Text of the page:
- care for those repatriated from theatres of war with profound and often invisible damage. While Britain’s medical and surgical battlefield resources are world leaders and acute care for those repatriated is also excellent, there is weakness in aftercare. Freedom of Information has shown that some soldiers have instituted legal proceedings against the army for medical negligence in the treatment they received. Understanding and treatment of Post Traumatic Stress Disorder (PTSD) is one aspect of aftercare the army admits has room for improvement.
- respect for the fallen, with the government unable to offer any plausible defence for re-routing the repatriation of the dead away from Wootton Bassett, a town which had simply stepped in to an obvious gap in the formal recognition of a national debt the government finds more politic to let go by default.
- the plan since revealed (18th June) to save money by making long serving army personnel redundant before they qualify for full pension rights. This is indefensible, unforgiveable and a betrayal of the Military Covenant at source.
In observance of the Military Covenant, the people – as opposed to the government and the defence establishment have little to be ashamed of and much to celebrate.
But, as we have said above, there may be more we can do and the Community Covenant has a lot to do with this.
Scotland, the army, its direction and the odd swerve
Statistics show that Scotland contributes proportionately more members of the British armed services than its share of the population would indicate likely.With 8.8% of the UK population, Scotland contributes almost 10% of army personnel and 11% of the combined armed forces.
Speaking fluently and without notes – as no one else did – Brigadier Lowder provided a scene-setting introduction to the army, its direction of travel and its needs.
However articulate, authoritative and plausible these very capable and polished guys are, it pays to keep objective scrutiny functioning.
In his early focus on the fact that the British armed forces are to shrink by 28% in total, with the army bearing the lion’s share of this at 20%, the Brigadier offered immediate reassurance. He said that the army in Scotland was nevertheless to increase by something around 2,300.
The immediate assumption this invited is that it signalled an increase in recruitment.
Later we asked whether the army expected to find it more difficult to engage with the community in Argyll should the name of the Argyll and Sutherland Highlanders vanish with the battalion in the coming shrinkage of the army.
Brigadier Lowder’s response was direct on both the issues involved in this.
One is the likely loss of one of the five regular battalions in the young Royal Regiment of Scotland, formed by amalgamating existing regiments, downgraded to battalion strength. One of these regiments was the Argylls, which became the 5th battalion of 5 Scots, but like the others was allowed to retain its associated name and its traditional visual identifiers, like its cap badge.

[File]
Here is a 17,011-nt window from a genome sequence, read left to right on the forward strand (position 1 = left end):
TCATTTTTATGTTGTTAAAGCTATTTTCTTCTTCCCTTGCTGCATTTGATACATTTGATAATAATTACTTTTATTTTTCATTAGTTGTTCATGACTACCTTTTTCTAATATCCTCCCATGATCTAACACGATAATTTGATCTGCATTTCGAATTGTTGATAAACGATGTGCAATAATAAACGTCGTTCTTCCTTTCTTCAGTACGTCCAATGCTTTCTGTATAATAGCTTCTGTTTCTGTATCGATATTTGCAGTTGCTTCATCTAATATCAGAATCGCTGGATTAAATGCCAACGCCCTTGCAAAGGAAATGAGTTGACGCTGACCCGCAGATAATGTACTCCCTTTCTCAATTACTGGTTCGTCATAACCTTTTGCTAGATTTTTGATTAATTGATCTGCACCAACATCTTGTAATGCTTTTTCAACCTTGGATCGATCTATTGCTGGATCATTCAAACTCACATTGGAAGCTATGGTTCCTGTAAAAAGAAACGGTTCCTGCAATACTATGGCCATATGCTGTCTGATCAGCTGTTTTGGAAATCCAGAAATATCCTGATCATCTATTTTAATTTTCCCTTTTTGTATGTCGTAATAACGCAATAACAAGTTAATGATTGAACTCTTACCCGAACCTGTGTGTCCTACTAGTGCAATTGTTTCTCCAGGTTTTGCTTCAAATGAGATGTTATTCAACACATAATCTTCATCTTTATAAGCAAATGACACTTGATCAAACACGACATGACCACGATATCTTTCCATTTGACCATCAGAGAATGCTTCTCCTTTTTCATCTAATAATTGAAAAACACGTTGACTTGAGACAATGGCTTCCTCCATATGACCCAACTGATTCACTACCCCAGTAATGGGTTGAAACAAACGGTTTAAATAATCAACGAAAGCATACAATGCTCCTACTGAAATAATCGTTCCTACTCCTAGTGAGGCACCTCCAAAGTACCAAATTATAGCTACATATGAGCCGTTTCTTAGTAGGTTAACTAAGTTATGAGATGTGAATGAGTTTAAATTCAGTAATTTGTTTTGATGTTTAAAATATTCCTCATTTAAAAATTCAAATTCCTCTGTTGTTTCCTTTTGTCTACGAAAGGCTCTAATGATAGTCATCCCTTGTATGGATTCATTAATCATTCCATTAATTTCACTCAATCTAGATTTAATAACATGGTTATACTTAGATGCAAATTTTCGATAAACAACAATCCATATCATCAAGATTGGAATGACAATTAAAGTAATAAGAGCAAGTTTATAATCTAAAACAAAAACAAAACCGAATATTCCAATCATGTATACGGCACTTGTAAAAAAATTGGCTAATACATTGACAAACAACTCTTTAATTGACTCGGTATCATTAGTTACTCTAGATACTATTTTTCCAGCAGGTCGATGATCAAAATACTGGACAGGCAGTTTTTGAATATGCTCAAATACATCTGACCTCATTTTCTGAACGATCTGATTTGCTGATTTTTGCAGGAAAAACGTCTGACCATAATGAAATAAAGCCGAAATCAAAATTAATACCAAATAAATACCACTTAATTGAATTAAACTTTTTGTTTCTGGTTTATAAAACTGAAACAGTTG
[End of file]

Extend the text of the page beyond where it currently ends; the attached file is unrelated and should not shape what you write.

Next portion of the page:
The answer here is that with the army as a whole to shrink by 20% and with five battalions in the Royal Regiment of Scotland, logic suggests that one of these battalions will go.
The other issue is whether those remaining battalions will retain their traditional names and insignia. Here again the response was straight from the shoulder. It remains the view from within the service that antecedent affinities should now go. His argument is that, in Scotland, we have already lost historic regiments like the Cameron Highlanders and the Gordon Highlanders, for example; and that it is more straightforward for all five current battalions to leave their historic identities behind at the same time as one of them is cut.
There is an undeniable logic in this. However, the army needs to build engagement with communities in the hope of seeing more proactive varieties of support come forwards in areas like the care and re-employment of veterans. In this, we remain unconvinced that the loss of the regional affinities forged in the names of army units will not impact negatively upon such hopes.
Affinities promote very powerful emotional bonds and responses. We saw what Campbeltown manifestly felt when HMS Campbeltwon paid her last visit to the town before going off to be decommissioned. The sense of loss was palpable. One can be interested in any ship and with its naval jetty at Kildalloig, Campbeltown sees a fair few. But only HMS Campbeltown ‘belonged’ to the town. Its the same with HMS Argyll. We hear where it is and we take a special interest because it carries our collective name with it.
Would we feel the same and be prepared to do as much for an HMS Anon, for example? Perhaps – if in some way, it was ‘ours’. Perhaps the way to square the circle of losing a historic affinity alongside voluntarily contributing more in community responsibility for veterans is to find some other more organisationally acceptable affinity. ‘Ownership’ is a powerful driver but one cannot ‘own’ an entire army.
As for the swerve, something didn’t quite add up.